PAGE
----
Breaking down the linebackers.

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Established October 31, 1996
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Last updated: 06/07/2011 3:37 PM

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Breaking Down the Linebackers

By Brandon Castel

COLUMBUS, Ohio — It is going to be a season unlike many other in Ohio State history this fall, but one position in particular could face more transformation than any other.

With co-defensive coordinator Luke Fickell  taking over as the interim coach following the resignation of Jim Tressel, he will have some interesting decision to make about the linebacker position.

The first on will be his decision on who will coach the linebackers. With Fickell moving up, the Buckeyes currently have an opening for a defensive assistant under Jim Heacock. Fickell has coached the linebackers at Ohio State since 2004, and a university spokesperson told the-Ozone there is “no timing yet as to when the position will be filled or by whom.”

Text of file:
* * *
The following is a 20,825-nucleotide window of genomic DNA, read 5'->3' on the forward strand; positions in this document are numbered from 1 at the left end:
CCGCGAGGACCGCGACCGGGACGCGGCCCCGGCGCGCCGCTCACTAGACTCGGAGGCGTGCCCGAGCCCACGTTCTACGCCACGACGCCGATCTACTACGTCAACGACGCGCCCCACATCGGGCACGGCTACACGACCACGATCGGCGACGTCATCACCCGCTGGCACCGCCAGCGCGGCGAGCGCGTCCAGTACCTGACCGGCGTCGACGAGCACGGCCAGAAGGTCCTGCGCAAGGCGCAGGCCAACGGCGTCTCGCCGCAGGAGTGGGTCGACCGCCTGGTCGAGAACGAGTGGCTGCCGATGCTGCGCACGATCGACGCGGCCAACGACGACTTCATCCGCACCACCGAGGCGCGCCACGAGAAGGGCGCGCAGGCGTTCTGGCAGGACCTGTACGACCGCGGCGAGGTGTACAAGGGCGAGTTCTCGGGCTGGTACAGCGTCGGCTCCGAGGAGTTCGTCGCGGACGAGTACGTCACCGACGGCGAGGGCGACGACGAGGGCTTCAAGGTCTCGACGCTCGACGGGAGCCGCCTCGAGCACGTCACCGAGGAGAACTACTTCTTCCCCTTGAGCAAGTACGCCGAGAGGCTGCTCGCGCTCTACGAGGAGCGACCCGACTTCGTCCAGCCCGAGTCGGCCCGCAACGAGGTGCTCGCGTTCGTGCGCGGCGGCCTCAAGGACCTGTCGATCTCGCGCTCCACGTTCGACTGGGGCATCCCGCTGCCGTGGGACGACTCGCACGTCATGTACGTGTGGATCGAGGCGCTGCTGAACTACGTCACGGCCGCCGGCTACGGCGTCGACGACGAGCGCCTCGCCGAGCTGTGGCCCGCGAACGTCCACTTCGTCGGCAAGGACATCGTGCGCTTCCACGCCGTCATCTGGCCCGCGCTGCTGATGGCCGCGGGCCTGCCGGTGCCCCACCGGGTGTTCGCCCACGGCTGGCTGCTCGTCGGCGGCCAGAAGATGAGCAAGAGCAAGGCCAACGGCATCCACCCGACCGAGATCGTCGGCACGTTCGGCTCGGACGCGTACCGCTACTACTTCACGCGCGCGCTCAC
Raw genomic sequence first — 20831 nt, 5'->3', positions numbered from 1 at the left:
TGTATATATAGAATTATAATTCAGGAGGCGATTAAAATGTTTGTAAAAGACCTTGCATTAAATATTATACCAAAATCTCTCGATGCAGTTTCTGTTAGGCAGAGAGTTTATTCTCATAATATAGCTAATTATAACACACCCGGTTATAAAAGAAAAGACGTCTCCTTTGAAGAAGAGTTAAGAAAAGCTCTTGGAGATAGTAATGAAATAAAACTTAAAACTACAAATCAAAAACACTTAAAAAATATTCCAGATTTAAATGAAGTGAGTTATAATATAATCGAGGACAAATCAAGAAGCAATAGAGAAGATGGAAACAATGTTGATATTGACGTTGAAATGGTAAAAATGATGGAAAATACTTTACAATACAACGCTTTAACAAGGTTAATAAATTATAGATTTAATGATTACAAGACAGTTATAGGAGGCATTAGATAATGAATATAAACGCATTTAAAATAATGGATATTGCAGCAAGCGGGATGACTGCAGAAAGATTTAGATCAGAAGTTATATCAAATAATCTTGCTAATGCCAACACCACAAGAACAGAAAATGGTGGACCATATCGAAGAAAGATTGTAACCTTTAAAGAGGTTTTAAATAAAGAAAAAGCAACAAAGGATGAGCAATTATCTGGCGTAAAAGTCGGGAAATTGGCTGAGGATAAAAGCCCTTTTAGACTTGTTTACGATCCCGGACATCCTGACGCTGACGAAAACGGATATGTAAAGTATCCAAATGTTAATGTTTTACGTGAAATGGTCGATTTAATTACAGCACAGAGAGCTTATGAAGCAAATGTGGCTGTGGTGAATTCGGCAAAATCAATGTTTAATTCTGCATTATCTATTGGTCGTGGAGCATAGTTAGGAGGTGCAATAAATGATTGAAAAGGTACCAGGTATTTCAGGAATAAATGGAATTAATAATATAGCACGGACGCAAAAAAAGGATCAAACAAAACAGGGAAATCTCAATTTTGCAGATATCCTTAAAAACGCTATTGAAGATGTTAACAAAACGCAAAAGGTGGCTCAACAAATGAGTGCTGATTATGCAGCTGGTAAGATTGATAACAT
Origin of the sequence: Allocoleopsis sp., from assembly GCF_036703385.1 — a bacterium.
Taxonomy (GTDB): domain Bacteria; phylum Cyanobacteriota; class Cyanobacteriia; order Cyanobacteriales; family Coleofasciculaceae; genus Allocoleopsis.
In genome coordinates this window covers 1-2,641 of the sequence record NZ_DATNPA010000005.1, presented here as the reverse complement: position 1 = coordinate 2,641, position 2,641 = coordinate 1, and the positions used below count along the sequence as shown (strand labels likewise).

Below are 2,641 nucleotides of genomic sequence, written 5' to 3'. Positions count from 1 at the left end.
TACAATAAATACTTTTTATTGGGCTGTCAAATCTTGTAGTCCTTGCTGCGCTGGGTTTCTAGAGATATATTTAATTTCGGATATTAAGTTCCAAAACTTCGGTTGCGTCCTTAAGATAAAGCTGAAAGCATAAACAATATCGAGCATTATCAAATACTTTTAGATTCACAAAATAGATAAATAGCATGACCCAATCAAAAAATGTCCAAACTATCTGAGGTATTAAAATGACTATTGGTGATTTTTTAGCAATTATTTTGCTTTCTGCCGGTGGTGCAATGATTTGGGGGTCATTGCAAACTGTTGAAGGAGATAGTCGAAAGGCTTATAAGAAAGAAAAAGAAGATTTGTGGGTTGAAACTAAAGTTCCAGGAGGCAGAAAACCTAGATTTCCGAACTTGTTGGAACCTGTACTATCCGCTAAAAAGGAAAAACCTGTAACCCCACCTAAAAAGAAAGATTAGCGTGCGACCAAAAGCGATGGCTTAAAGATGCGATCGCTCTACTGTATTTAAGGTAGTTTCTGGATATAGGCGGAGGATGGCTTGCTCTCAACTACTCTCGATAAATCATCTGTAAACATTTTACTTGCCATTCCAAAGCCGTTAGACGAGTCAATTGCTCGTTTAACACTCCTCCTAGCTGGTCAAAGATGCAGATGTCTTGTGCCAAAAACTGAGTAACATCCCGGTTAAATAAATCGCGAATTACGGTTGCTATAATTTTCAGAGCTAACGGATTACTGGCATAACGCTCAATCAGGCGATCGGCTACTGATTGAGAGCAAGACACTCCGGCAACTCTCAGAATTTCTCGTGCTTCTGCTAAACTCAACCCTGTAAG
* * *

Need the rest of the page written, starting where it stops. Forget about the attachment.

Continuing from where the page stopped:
Whoever it is will have the task of replacing to talented linebackers from last season’s defense.

Key Losses: Ross Homan (72 tkls, 2 tfl, 1 sk, 1int), Brian Rolle (76 tkls, 11.5 tfl, 2.5 sks, 2 int)

The Buckeyes aren’t exactly losing A.J. Hawk or James Laurinaitis from the 2010 defense, but they got tremendous production out of Homan and Rolle the last two seasons. They combined for nearly 150 tackles last season despite the fact Homan missed two and a half games with an injury.

Ross Homan
Photo by Jim Davidson
Ross Homan

Staying healthy was the biggest problem for Homan during his time at Ohio State, but when he was on the field he was a playmaker. He never quite blossomed into “the next great Buckeye linebacker” that everyone expected he might, but Homan had a steady career in Columbus before he was selected in the sixth round of the 2011 NFL Draft by the Minnesota Vikings.